If you’re a regular at Elevate, you know John Faggiano. A wiry guy with an impish grin and an encyclopedic knowledge of music, he can regularly be found leading a challenging session of Spin, a small group class or a personal training session.
It’s evident that John’s comfortable and happy in the gym, but it’s a passion-based pursuit that he’s only returned to in recent years.
Q: Much of your professional life was spent in the musical field – you played drums professionally for many years and taught drums and percussion. What made you decide to become a personal trainer?
A: My two passions have always been music and sports, so it was a pretty easy decision. I started working out when I was young. I’ve always enjoyed exercise – I came from an athletic family and I was intrigued by TV fitness personality Jack LaLanne. I even own the Charles Atlas course – remember the guy on the back of the comic books who promised to keep you from being a weakling who gets sand kicked in your face?
As a kid, I was active in the Boys Club gym programs, and in high school I wrote workout programs for friends.
I started college as a physical education major, then decided to pursue my love of drums and music instead. I ended up working in music – performing and instructing – for most of my adult life. As I got older, however, moving back toward working in fitness seemed like a natural progression.
Q: Do you find there are similarities between teaching music and teaching fitness courses?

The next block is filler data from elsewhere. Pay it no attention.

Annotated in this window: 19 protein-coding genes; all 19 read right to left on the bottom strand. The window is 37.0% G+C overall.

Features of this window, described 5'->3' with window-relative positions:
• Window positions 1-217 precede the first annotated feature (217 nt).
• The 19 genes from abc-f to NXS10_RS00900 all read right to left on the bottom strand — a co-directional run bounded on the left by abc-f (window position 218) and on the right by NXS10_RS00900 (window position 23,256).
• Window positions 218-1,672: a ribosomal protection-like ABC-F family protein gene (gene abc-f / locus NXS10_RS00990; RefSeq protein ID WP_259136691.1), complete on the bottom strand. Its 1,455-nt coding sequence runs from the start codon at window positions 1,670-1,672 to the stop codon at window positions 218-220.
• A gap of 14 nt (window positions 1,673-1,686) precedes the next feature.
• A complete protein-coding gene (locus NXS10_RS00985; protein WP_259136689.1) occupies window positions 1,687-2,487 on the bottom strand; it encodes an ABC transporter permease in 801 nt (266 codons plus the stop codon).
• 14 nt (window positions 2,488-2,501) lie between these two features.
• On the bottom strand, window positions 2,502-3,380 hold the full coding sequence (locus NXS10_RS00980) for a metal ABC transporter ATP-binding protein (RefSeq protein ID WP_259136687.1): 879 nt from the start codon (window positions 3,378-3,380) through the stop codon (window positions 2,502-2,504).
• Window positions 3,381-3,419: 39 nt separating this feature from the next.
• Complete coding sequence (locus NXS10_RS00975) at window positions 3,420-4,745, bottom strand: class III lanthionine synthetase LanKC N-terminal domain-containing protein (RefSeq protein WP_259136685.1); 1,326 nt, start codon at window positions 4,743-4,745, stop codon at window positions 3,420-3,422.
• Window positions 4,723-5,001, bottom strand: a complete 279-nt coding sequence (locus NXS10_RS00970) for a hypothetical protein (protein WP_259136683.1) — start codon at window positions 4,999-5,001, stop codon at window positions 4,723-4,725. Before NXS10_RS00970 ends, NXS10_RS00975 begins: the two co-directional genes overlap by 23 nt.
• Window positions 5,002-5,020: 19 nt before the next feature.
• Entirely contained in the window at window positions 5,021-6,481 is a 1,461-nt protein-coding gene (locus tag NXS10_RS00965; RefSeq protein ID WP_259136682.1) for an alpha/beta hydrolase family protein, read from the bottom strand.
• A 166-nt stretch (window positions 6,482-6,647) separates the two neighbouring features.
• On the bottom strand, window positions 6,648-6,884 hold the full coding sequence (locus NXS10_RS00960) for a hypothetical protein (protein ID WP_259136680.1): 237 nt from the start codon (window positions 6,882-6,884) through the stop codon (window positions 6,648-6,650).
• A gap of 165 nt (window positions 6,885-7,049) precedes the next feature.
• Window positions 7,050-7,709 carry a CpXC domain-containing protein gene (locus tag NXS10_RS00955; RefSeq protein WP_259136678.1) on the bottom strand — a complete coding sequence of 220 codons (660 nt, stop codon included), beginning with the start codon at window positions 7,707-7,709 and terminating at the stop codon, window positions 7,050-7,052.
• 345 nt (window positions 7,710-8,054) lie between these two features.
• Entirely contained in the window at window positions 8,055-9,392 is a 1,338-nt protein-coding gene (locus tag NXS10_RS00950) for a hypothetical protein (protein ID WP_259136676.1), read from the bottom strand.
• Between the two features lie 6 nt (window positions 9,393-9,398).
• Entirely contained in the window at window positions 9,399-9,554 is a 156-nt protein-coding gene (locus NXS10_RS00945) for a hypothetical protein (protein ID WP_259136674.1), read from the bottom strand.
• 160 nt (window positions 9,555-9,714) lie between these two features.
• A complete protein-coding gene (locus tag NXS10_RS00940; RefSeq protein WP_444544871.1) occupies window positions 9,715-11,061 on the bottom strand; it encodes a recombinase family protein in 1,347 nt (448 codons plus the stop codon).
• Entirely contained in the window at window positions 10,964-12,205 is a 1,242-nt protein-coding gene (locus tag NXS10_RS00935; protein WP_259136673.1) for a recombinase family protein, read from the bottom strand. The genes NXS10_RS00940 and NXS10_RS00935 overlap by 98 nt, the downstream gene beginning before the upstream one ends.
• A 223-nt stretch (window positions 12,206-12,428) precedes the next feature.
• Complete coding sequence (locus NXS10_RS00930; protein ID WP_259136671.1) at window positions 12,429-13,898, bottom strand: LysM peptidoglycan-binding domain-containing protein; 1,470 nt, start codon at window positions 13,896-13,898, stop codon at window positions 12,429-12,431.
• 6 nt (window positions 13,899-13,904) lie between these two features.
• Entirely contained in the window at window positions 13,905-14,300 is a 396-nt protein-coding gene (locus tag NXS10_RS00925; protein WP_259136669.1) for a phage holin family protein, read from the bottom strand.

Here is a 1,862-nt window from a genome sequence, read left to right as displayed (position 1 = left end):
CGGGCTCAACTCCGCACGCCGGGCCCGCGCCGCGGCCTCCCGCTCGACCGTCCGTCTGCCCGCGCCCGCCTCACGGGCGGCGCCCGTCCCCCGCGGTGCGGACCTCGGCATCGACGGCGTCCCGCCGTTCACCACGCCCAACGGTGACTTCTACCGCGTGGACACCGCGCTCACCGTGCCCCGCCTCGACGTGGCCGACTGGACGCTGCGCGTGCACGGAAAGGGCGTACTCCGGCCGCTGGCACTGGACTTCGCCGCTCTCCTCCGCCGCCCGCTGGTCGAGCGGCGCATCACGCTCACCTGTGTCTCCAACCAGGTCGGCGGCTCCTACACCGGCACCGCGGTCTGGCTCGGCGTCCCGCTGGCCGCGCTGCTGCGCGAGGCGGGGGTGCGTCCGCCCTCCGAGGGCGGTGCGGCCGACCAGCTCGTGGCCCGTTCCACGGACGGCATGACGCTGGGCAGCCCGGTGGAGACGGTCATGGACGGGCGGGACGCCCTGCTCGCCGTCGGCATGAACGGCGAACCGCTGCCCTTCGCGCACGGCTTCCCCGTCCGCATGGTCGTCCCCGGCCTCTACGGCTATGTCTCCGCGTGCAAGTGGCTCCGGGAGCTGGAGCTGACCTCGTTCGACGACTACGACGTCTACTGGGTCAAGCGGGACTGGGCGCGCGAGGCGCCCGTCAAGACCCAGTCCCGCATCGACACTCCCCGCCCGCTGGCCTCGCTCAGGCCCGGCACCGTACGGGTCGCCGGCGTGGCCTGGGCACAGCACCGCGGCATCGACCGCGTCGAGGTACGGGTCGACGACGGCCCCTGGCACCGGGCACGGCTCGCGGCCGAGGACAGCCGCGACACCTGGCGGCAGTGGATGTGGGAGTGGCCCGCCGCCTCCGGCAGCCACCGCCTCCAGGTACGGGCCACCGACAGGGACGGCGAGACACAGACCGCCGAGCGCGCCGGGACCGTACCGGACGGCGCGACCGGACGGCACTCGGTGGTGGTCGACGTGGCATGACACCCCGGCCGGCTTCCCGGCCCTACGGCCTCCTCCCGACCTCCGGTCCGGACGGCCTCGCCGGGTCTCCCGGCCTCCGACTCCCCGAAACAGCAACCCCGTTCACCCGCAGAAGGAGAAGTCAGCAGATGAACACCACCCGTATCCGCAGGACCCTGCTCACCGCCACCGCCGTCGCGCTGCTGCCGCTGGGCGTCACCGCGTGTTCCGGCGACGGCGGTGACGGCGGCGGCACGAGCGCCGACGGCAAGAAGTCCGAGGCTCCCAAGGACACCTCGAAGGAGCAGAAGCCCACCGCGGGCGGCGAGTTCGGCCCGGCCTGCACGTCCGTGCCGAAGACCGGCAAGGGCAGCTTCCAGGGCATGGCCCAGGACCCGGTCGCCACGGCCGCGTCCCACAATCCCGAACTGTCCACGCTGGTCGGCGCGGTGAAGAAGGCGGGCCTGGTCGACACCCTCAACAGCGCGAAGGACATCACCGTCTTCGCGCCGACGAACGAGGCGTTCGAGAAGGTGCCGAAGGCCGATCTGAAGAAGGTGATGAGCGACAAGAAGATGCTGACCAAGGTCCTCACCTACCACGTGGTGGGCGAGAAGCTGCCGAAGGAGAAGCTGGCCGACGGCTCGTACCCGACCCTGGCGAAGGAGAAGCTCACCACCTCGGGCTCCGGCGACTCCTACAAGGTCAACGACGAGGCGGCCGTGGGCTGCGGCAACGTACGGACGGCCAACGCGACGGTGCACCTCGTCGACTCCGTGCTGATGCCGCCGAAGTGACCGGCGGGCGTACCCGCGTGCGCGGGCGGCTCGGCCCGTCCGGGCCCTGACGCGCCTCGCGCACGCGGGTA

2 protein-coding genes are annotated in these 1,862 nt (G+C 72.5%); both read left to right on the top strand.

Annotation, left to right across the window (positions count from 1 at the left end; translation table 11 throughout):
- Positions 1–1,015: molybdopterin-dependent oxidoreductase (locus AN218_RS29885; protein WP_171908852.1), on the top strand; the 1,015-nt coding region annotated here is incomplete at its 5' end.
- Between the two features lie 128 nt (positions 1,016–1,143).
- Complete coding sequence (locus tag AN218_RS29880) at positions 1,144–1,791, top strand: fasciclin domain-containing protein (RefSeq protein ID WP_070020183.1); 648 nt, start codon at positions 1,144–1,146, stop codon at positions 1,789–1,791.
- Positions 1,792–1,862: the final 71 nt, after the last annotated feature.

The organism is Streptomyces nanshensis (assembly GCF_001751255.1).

A: Absolutely. In both cases, you must understand pedagogy. Whether you’re teaching a person to play the drums or to get in better shape, you must have the knowledge to put that individual on a path that leads to improvement.
I’ve trained musicians in groups for years, so leading a small group class or a personal training session in the gym is a natural fit for me. I’m comfortable being in front of people and I know how to run a class effectively and motivate participants. It’s a delicate balance – you’ve got to give your students enough to satisfy them, while also keeping them hungry for more.
Q: What do you view as the most important components of any workout experience?
A: A great workout is the primary thing, as well as a desire to come back.
I’ve learned a great deal through watching other instructors at Elevate. They’re very good at what they do, so I’ve picked up a lot of tips.
Q: What should someone coming to one of your classes expect?
A: Plenty of attention to detail in terms of form! I try to give people in my classes a lot of individual attention, address any questions or injuries they might have, that sort of thing. When you’re taking a class with me, I want you to get a great workout, have time to recover and walk away with information you can use outside the gym.
Q: If a person can only do one thing a day to improve her fitness, what would you recommend she do?
A: Walking is great exercise and something you can do anywhere, and push-ups are a terrific, go-to exercise, as they involve the entire body. If you don’t have a lot of time, intensity in your workout is the key. If you want to realize metabolic changes in your body, intensity trumps duration. It also helps to be clear on your goals – are you working out to lose weight, stay healthy, maintain flexibility, lessen stress? Regardless of your reasons, you need to take a holistic approach to fitness.
Being healthy and fit isn’t just about going to the gym and working hard, you also need to think about nutrition and your attitude. It’s one big package.